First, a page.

Nov 26, 2019
Walmart jumped pre-market after the company reported Q3 EPS that beat expectations and boosted its year end earnings outlook. The largest US retailer reported Q3 adjusted EPS $1.16, stronger than the estimate of $1.09 and 8 cents higher than a year ago on revenue of $127.99 billion, slightly below the consensus est. of $128.67 billion which was a $3.1 billion or 2.5% increase from a year earlier.
Q3 adjusted EPS excluded a non-cash impairment charge of $0.06, net of tax, and an unrealized gain of $0.05, net of tax, on the company’s equity investment in JD.com.
While profit margins dipped modestly, down 36bps to 24.5%, the bottom line beat was largely due to the 5.4% drop in the effective tax rate, which declined to 24.1% in Q3.
Comp sales ex gas in the U.S. rose 3.2%, beating the 3.1% consensus growth estimate and marking the 21st straight gain.
Both the number of customers and the size of their average orders were up, fueling the growth.
There was more good news for Walmart’s online penetration as web sales in the U.S. rose 41%, beating its expected growth rate for the full year. As Bloomberg notes, "it has rapidly expanded its online grocery service and in recent weeks debuted a new offering in three cities where employees put the food right into customers’ fridges. Profitability has been a concern on the dot-com side, though, and Biggs said in prepared remarks that the company needs to sell more general merchandise, which delivers better margins than bread and bananas."
Sam’s Club, Walmart's warehouse division that accounts for 11% of its revenue, was the one weak spot as comparable sales there rose only 0.6%, just one-third the pace analysts had been expecting. A drop in tobacco sales negatively hit sales by 350 basis points, it said. The chain is still without a leader a month after Sam’s CEO John Furner was tapped to replace Greg Foran as head of Walmart’s U.S. stores division. Biggs provided no update on the search Thursday.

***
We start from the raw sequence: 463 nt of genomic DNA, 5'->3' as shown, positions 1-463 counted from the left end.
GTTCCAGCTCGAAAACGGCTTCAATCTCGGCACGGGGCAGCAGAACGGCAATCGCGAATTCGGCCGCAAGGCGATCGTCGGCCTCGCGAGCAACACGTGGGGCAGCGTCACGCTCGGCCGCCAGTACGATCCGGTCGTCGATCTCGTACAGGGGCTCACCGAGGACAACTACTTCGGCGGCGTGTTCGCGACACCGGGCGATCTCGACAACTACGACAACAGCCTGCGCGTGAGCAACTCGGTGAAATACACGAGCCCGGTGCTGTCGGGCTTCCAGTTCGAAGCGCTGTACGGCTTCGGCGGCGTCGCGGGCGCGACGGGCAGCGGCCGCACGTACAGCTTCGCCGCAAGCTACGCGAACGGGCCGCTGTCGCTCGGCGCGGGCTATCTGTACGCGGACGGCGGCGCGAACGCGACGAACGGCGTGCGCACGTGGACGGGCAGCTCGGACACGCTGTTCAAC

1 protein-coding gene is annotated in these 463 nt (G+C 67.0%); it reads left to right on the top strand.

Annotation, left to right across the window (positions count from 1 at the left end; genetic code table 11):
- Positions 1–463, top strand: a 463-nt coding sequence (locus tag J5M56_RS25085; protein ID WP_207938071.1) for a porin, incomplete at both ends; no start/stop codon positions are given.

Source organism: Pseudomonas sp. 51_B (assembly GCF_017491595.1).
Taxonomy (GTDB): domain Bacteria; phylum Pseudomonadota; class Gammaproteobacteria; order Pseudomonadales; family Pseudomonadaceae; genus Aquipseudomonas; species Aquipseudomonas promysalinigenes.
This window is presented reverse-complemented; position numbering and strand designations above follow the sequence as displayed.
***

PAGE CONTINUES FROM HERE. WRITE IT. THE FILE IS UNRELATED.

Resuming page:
Commenting on the results, Walmart CEO said "Walmart U.S. business saw strong comp sales and expense leverage, and operating income grew for the sixth consecutive quarter."
Echoing the CEO, Chief Financial Officer Brett Biggs told Bloomberg that "It was a really good third quarter," adding that he’s “pleased” with how shoppers are responding so far to the rollout of early holiday deals.
Most importantly, Walmart now sees full-year adjusted earnings per share increasing "slightly" compared to last year, after saying in August either a slight decrease or slight increase was possible.
As Bloomberg notes, "this is the second time this year Walmart has upgraded its outlook. The rosier view contrasts with more downbeat expectations from retailers like Macy’s Inc., which slashed its profit guidance in August. Earlier this month, Moody’s cut its expectations for the entire U.S. retail sector, citing “intense competition in the fight for market share.” Walmart, buoyed by its market-leading grocery business and big investments to improve e-commerce, has largely avoided the turmoil that’s afflicted many mainstream merchants over the past two years."
"Walmart continues to position itself near the very top of global retail by any measure, and will continue to get stronger as time goes on, increasing the pressure on the rest of global retail," Charlie O’Shea, an analyst at Moody’s, said in a note.
Walmart shares surged as much as 3.9% in pre-market trading, putting the shares on course to open above the all-time highest closing price recorded on Wednesday. Rival Target Corp. also gained in pre-market trading.